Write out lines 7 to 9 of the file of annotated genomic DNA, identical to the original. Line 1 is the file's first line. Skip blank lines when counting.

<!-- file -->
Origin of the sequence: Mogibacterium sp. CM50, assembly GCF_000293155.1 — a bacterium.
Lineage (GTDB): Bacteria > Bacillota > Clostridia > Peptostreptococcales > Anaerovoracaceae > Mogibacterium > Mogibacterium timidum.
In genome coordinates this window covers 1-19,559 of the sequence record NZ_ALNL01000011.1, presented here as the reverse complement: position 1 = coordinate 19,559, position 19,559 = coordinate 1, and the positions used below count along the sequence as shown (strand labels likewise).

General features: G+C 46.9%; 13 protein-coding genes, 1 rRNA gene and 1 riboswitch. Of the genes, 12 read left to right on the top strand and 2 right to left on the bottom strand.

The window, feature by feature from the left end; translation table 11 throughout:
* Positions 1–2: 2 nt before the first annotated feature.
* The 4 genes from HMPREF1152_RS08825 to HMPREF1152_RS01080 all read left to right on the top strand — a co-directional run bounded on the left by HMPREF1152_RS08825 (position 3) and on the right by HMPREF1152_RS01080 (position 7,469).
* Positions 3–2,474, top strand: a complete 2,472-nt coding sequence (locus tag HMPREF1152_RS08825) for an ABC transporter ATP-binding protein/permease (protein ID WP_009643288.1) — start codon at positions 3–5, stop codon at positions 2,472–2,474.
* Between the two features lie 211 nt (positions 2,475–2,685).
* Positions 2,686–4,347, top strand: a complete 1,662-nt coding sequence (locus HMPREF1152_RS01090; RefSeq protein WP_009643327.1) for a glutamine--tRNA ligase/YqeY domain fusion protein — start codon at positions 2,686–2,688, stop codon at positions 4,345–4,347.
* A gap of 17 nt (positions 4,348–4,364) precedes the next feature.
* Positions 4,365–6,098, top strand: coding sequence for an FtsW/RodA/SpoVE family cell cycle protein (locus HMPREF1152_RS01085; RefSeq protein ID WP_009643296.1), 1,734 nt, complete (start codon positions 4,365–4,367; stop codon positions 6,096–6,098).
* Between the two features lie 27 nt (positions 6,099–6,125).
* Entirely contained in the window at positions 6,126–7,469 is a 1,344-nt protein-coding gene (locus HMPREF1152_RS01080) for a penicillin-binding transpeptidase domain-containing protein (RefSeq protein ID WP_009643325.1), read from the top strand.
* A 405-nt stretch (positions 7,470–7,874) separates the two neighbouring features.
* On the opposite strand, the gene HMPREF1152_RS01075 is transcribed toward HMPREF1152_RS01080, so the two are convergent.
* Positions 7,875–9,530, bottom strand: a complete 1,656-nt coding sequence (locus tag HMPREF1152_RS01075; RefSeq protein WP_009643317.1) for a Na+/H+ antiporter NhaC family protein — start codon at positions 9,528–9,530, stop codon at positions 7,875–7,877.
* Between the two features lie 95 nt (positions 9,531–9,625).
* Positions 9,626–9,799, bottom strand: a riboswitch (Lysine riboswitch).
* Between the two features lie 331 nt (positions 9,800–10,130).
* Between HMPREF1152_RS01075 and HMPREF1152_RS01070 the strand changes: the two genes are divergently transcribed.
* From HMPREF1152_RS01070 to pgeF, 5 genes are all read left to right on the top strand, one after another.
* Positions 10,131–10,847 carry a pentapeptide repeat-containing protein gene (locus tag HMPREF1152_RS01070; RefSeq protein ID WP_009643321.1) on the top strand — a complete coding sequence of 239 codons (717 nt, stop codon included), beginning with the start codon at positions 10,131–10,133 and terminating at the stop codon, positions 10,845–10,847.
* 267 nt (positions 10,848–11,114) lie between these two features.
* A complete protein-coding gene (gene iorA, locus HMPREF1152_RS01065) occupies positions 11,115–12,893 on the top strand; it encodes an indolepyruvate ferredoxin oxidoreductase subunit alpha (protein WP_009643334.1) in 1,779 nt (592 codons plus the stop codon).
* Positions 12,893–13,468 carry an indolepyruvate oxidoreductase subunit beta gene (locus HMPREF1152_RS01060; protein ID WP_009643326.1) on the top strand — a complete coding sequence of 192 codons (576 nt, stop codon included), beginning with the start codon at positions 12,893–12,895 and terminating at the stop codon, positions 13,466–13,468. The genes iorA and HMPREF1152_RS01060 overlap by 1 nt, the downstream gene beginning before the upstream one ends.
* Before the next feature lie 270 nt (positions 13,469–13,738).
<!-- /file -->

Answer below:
* The 4 genes from HMPREF1152_RS08825 to HMPREF1152_RS01080 all read left to right on the top strand — a co-directional run bounded on the left by HMPREF1152_RS08825 (position 3) and on the right by HMPREF1152_RS01080 (position 7,469).
* Positions 3–2,474, top strand: a complete 2,472-nt coding sequence (locus tag HMPREF1152_RS08825) for an ABC transporter ATP-binding protein/permease (protein ID WP_009643288.1) — start codon at positions 3–5, stop codon at positions 2,472–2,474.
* Between the two features lie 211 nt (positions 2,475–2,685).